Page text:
November is Picture Book Idea Month (PiBoIdMo). The goal is to come up with a new picture book idea every day. Impossible? You'll find lots of idea starters and writing prompts on the PiBoIdMo site and elsewhere.
Here are some more options for brainstorming ideas. (The following is excerpted from You Can Write for Children: How to Write Great Stories, Articles, and Books for Kids and Teenagers. The book is available for the Kindle, in paperback, or in Large Print paperback. That book and Advanced Plotting will provide lots of help as you write and edit.)
Take some time to relax and think about each question. Delve deep into your memories. Take lots of notes, even if you’re not sure yet whether you want to pursue an idea. You can put each idea on a separate index card, or fill a notebook, or start a file folder with scraps of paper. Do whatever works for you.
Find story and article ideas based on your childhood experiences, fears, dreams, etc.:
· What’s the most fun you ever had as a child? What were your favorite activities?
· What was the hardest thing you had to do as a child?
· What interested you as a child?
· When you were a child, what did you wish would happen?
Find story and article ideas based on the experiences of your children, grandchildren, students, or other young people you know:
· What frightens them?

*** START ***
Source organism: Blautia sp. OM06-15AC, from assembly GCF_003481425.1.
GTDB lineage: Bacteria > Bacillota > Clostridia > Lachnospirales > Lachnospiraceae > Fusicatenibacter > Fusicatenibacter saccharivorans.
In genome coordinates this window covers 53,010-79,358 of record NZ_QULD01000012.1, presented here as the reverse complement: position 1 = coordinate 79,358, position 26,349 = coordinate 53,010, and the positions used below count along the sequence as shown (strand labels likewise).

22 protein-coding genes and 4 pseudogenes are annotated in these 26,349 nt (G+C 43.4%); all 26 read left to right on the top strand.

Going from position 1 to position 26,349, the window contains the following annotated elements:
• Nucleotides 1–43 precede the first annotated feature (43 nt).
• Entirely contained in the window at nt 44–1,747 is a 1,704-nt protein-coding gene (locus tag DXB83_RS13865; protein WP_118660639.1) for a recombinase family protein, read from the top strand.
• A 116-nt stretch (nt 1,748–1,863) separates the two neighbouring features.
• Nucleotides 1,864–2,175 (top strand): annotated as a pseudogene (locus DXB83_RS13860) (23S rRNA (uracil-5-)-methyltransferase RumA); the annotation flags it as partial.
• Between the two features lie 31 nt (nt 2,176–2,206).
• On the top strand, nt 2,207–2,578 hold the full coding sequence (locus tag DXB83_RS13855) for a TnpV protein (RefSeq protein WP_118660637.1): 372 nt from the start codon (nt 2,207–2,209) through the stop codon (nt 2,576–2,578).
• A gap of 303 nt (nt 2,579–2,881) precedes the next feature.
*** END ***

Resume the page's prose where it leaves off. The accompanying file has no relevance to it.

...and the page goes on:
· What do they enjoy?
· What challenges do they face?
· What do their lives involve – school, sports, family, religion, clubs?
Other questions to consider:
What jobs or experiences have you had that could be a good starting point for an nonfiction book or story?
Do you know about other cultures, or a particular time period?
What genres do you like? Would it be fun to write in that genre?
What genres did you like as a child? Did you love mysteries, ghost stories, fantasies, or science fiction? What were your favorite books? Why?
Look for inspiration in other stories, books, or TV shows. Can you take the premise and write a completely different story? Do you want to write something similar (a clever mystery, a holiday story, or whatever)? Do you want to retell a folktale or fable as a modern version, or with a cultural twist?
What do you see in the news? Is there a timely topic that could make a good article? If you read about kids doing something special, could you turn it into a profile for a children’s magazine? (This wouldn't work as well for a picture book, but I’m being flexible with the concept here.)
How might that news story work as fiction? Could you base a short story or novel on a true story about someone surviving danger or overcoming great odds?
Even the phonebook can provide inspiration. Check the Yellow Pages: Could you interview an automotive painter, animal trainer, or architect for a nonfiction book? What would life be like for a child to have parents in that field?
Wherever you look for ideas, search for things that are scary, exciting or funny – strong emotion makes a strong story.
Don’t preach. Kids don’t want to read about children learning lessons. All stories have themes, but when someone asks you about a mystery you read, you’re probably not going to say, “It was a story about how crime doesn’t pay.” Rather, you’ll talk about the exciting plot, the fascinating characters, perhaps even the unusual setting. A story’s message should be subtle.
Now start brainstorming and have fun!
You Can Write for Children: How to Write Great Stories, Articles, and Books for Kids and Teenagers is available for the Kindle, in paperback, or in Large Print paperback.